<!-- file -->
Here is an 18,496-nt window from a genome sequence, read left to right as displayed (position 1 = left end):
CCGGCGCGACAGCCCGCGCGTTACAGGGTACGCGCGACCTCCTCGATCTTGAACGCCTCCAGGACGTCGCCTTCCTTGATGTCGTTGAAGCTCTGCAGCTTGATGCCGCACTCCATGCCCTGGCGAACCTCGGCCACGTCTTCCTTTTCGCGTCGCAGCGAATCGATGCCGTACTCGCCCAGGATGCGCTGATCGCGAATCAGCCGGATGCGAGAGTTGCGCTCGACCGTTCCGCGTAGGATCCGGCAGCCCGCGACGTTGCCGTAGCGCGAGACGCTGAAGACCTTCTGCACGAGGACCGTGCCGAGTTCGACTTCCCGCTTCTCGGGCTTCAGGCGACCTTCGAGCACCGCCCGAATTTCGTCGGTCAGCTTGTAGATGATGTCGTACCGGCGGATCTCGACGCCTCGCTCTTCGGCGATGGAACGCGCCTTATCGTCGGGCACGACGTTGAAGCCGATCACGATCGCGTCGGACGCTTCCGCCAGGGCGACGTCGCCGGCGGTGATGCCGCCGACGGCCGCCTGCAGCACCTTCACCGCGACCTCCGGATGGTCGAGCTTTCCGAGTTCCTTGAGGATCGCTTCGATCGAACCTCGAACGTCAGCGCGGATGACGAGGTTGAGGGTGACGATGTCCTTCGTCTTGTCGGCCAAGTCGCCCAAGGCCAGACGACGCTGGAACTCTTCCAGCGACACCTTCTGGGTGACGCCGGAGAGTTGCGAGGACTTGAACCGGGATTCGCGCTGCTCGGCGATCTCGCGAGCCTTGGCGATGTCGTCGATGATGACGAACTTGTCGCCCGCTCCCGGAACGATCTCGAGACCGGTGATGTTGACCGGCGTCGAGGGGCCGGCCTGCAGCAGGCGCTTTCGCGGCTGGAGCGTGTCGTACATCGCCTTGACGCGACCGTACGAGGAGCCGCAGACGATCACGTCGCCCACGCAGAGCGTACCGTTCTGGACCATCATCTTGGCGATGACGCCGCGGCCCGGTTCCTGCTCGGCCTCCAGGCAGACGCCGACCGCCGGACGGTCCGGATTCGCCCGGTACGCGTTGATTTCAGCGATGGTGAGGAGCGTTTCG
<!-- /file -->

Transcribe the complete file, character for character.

Here is an 18,496-nt window from a genome sequence, read left to right as displayed (position 1 = left end):
CCGGCGCGACAGCCCGCGCGTTACAGGGTACGCGCGACCTCCTCGATCTTGAACGCCTCCAGGACGTCGCCTTCCTTGATGTCGTTGAAGCTCTGCAGCTTGATGCCGCACTCCATGCCCTGGCGAACCTCGGCCACGTCTTCCTTTTCGCGTCGCAGCGAATCGATGCCGTACTCGCCCAGGATGCGCTGATCGCGAATCAGCCGGATGCGAGAGTTGCGCTCGACCGTTCCGCGTAGGATCCGGCAGCCCGCGACGTTGCCGTAGCGCGAGACGCTGAAGACCTTCTGCACGAGGACCGTGCCGAGTTCGACTTCCCGCTTCTCGGGCTTCAGGCGACCTTCGAGCACCGCCCGAATTTCGTCGGTCAGCTTGTAGATGATGTCGTACCGGCGGATCTCGACGCCTCGCTCTTCGGCGATGGAACGCGCCTTATCGTCGGGCACGACGTTGAAGCCGATCACGATCGCGTCGGACGCTTCCGCCAGGGCGACGTCGCCGGCGGTGATGCCGCCGACGGCCGCCTGCAGCACCTTCACCGCGACCTCCGGATGGTCGAGCTTTCCGAGTTCCTTGAGGATCGCTTCGATCGAACCTCGAACGTCAGCGCGGATGACGAGGTTGAGGGTGACGATGTCCTTCGTCTTGTCGGCCAAGTCGCCCAAGGCCAGACGACGCTGGAACTCTTCCAGCGACACCTTCTGGGTGACGCCGGAGAGTTGCGAGGACTTGAACCGGGATTCGCGCTGCTCGGCGATCTCGCGAGCCTTGGCGATGTCGTCGATGATGACGAACTTGTCGCCCGCTCCCGGAACGATCTCGAGACCGGTGATGTTGACCGGCGTCGAGGGGCCGGCCTGCAGCAGGCGCTTTCGCGGCTGGAGCGTGTCGTACATCGCCTTGACGCGACCGTACGAGGAGCCGCAGACGATCACGTCGCCCACGCAGAGCGTACCGTTCTGGACCATCATCTTGGCGATGACGCCGCGGCCCGGTTCCTGCTCGGCCTCCAGGCAGACGCCGACCGCCGGACGGTCCGGATTCGCCCGGTACGCGTTGATTTCAGCGATGGTGAGGAGCGTTTCG